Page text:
Etymology
Advertisement

Pegasus

famous winged horse in Greek mythology, also the name of an ancient northern constellation, late 14c., Pegase, from Latin, from Greek Pēgasos, usually said to be from pēgē "fountain, spring; a well fed by a spring" (plural pēgai), especially in reference to the "springs of Ocean," near which Medusa was said to have been killed by Perseus (Pegasus sprang from her blood). But this may be folk etymology, and the ending of the word suggests non-Greek origin.

Advances since the 1990s in the study of the Luwians, neighbors of the Hittites in ancient Anatolia, show a notable convergence of the Greek name with Pihaššašši, the name of a Luwian weather-god: "the mythological figure of Pegasus carrying the lightning and thunderbolt of Zeus, ... is likely to represent an avatar of the Luwian Storm-God of Lightning ...." [Alice Mouton, et al., eds., "Luwian Identities," 2013]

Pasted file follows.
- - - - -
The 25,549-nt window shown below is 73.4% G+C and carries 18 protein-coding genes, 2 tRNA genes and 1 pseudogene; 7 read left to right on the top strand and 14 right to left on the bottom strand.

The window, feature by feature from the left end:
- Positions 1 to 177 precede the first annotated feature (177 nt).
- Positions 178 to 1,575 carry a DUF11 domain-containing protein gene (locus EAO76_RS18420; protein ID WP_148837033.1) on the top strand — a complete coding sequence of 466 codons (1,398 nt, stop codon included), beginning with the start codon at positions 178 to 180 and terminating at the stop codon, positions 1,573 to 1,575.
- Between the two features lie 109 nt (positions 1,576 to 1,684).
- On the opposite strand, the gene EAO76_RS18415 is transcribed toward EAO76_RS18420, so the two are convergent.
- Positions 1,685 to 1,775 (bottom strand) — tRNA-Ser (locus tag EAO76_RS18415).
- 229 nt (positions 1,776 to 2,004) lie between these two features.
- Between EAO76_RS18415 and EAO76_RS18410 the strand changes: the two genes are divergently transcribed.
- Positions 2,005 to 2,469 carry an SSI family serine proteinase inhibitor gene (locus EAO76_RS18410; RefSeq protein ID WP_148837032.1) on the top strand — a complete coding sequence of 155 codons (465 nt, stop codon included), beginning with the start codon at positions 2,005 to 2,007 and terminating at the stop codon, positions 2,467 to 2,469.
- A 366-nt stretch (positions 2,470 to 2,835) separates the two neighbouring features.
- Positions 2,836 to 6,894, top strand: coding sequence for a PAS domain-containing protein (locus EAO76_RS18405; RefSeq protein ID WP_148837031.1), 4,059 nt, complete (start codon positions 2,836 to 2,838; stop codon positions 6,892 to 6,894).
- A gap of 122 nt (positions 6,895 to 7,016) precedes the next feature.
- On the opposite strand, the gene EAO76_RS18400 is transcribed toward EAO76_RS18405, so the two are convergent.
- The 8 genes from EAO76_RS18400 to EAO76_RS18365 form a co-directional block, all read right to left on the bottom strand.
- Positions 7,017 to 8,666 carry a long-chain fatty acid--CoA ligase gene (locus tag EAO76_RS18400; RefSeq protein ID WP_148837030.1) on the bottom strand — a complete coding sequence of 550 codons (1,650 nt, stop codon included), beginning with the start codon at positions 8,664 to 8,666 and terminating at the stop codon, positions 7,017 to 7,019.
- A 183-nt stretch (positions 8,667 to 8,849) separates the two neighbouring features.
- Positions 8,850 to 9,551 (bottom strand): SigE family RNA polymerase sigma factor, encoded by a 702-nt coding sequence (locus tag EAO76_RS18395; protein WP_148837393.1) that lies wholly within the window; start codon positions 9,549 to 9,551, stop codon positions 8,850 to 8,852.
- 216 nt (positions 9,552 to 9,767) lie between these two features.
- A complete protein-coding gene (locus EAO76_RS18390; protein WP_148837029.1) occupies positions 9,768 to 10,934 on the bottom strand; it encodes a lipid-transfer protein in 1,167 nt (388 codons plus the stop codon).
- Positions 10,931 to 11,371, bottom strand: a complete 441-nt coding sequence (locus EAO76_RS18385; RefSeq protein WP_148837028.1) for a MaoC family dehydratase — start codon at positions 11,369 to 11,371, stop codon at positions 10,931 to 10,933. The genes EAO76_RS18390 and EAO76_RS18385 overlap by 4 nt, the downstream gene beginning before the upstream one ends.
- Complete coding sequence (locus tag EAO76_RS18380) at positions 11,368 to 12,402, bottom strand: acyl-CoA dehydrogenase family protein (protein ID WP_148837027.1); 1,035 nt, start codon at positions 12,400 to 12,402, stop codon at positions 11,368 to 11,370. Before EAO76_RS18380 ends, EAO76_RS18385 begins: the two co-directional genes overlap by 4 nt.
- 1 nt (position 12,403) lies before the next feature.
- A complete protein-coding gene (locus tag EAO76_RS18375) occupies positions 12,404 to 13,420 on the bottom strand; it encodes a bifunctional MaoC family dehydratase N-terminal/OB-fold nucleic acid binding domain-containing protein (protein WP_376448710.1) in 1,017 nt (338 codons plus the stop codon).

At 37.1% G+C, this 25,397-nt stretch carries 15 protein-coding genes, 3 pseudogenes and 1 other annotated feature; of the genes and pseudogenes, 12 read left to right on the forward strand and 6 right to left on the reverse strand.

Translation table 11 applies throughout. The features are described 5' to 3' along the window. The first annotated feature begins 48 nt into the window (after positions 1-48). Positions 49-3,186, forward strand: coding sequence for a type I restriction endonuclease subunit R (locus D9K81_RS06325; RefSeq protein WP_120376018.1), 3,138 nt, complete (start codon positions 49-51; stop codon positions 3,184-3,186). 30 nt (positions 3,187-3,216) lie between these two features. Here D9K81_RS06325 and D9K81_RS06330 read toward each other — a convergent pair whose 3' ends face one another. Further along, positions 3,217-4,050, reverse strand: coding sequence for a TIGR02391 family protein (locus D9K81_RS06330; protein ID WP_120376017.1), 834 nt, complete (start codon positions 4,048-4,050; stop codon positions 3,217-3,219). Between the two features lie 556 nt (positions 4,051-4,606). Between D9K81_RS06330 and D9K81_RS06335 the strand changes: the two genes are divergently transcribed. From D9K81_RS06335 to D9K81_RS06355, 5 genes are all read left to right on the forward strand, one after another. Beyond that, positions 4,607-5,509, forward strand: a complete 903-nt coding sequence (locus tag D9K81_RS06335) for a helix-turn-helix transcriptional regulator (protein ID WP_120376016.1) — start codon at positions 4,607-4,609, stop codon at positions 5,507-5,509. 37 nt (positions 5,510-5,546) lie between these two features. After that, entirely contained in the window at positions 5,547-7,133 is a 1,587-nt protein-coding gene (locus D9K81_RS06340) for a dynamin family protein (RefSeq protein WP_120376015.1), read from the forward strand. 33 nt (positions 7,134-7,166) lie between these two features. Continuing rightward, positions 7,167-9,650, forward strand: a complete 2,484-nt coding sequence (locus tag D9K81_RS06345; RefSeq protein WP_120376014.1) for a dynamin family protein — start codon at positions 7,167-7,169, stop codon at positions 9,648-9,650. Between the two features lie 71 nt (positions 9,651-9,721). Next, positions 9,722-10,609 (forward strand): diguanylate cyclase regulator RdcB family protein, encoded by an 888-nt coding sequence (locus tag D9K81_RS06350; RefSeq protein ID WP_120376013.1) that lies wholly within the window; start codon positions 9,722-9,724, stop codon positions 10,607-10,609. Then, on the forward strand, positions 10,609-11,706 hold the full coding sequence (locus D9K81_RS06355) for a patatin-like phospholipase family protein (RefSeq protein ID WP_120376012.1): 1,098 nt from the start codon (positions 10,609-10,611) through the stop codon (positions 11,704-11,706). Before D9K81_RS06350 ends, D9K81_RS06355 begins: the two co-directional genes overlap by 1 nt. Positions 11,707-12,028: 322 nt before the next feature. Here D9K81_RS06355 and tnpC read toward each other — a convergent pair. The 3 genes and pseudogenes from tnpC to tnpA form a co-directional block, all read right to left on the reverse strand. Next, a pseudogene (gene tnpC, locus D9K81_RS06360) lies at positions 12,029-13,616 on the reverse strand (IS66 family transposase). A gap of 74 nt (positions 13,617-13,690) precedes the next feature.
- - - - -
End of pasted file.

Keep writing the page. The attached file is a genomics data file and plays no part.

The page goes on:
updated on March 14, 2020

Advertisement
Advertisement
Definitions of Pegasus from WordNet

Pegasus (n.)
(Greek mythology) the immortal winged horse that sprang from the blood of the slain Medusa; was tamed by Bellerophon with the help of a bridle given him by Athena; as the flying horse of the Muses it is a symbol of highflying imagination;
Pegasus (n.)
a constellation in the northern hemisphere near Andromeda and Pisces;
From wordnet.princeton.edu, not affiliated with etymonline.